Review: Be Good or Be Gone
- Cathal Nally's debut feature is a promising dramedy, rich in surprises and sparkling dialogue
We had the chance to watch Cathal Nally's debut feature, a crime-dramedy set in Dublin entitled Be Good or Be Gone. In March, the flick was world-premiered at the 18th Garden State Film Festival in the USA, where it won the Award for Best International Feature. Before shooting this film, Nally worked as a director and producer on a few shorts, such as The Job (2013), Tiger (2012) and Voices (2011).
The story of Be Good or Be Gone, penned by Les Martin (here also serving as a producer and lead actor) and Paul Murphy, is set in the Irish capital over the course of four days and follows the misfortunes of two petty-criminal cousins, Ste (Martin) and Weed (Declan Mills), who receive a temporary release from prison. Ste wishes to make a better life for himself, his partner Dee (Jenny Lee Masterson) and his six-year-old daughter Ellie Mae, whilst Weed – perhaps the most interesting character in the entire movie – feels a weird desire to conquer the world of high fashion, despite his criminal past and his crippling drug addiction.
In general, the pair work well on the screen: the dialogue sparkles and the actors' performances are credible and effectively contribute to depicting the two outcasts' conflicts and miseries. Similarly to another Irish flick released this year, Paddy Slattery's Broken Law [+see also:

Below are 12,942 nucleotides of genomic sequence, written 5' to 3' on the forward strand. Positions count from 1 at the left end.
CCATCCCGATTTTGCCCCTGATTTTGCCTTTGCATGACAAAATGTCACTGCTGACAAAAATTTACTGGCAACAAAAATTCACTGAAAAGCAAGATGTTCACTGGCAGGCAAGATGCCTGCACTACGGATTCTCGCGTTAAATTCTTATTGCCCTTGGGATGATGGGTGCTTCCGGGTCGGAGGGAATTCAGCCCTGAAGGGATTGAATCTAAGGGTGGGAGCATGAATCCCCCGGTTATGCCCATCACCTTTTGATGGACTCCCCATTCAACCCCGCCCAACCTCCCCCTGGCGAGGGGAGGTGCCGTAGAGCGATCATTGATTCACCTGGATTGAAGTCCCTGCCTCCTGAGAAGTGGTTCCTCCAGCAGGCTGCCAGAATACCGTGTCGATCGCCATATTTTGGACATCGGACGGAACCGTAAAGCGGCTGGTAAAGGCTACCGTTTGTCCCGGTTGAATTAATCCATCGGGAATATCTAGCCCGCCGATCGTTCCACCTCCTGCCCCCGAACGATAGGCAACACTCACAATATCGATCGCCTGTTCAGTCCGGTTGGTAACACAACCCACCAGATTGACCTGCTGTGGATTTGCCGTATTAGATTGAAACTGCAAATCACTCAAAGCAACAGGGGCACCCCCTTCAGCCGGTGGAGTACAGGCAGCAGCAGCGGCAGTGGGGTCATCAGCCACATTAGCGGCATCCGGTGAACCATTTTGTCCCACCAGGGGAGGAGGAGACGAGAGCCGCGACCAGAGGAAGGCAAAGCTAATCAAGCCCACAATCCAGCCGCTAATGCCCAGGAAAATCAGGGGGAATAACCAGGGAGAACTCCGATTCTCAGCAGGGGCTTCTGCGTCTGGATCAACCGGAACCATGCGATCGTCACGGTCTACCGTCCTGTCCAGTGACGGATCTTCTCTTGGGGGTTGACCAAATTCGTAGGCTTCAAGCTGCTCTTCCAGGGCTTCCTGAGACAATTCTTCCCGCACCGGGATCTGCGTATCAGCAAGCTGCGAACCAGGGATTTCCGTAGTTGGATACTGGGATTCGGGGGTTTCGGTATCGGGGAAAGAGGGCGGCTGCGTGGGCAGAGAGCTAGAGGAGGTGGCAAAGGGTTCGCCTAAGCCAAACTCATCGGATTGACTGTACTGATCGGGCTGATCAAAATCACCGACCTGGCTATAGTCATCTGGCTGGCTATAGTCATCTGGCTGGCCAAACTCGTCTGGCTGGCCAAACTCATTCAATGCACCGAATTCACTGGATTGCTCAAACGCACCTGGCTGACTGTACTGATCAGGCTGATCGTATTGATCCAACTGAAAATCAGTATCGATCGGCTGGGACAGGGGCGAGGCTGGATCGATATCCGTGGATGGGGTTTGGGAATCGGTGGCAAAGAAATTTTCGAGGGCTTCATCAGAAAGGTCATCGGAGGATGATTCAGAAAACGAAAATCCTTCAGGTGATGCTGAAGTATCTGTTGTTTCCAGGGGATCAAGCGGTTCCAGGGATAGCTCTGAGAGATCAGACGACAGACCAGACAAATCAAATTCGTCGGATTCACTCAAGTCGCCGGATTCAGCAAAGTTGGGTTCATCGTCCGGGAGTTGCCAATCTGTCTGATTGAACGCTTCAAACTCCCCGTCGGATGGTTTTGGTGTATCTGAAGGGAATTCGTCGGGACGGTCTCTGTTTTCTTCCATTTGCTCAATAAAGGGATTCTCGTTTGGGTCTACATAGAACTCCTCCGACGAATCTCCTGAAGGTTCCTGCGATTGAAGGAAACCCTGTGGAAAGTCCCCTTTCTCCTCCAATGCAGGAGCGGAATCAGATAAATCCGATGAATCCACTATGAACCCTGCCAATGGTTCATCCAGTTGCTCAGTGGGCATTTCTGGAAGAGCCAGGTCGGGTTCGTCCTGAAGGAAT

film profile], Cathal Nally's film is able to organically mix genres (comedy, drama, crime, romance and action) and revolves around an odd couple in action in the suburban districts of Dublin. However, Be Good or Be Gone treads a totally different narrative path and does not shy away from brutal violence. In this respect, the plot reaches a decisive turning point when Weed forces Ste to take part in an armed robbery at a small convenience store, led by a psychopathic accomplice (a brief but effective cameo by Graham Earley). The heist goes badly wrong, resulting in a pathetic amount of loot and one of the two shopkeepers coming within an inch of his life. In addition, a ferocious gangster called Braler (Alan Sherlock), along with his henchmen, makes the pair's life even more complicated and isn’t afraid to bask in sadism and cruelty.
Finally, it is worth mentioning the work of DoP Stephen C Walsh, whose stark contrasts between the gloomy avenues at night and the paler apartment blocks and courtyards during the day really convey the depressing atmosphere of Dublin's working-class suburbs. Another highlight is the score by two-time Emmy Award-nominated composer Joseph Conlan, whose original music skilfully ties in with the film's mood. All in all, Nally's debut feature is a promising film, rich in surprises and enhanced by a well-oiled ensemble of actors as well as a light touch of surreal humour.
Be Good or Be Gone was produced by Les Martin, Cathal Nally, Declan Mills and Cainneach Mac Eoin for Ireland’s Skidaddle Films Ltd.
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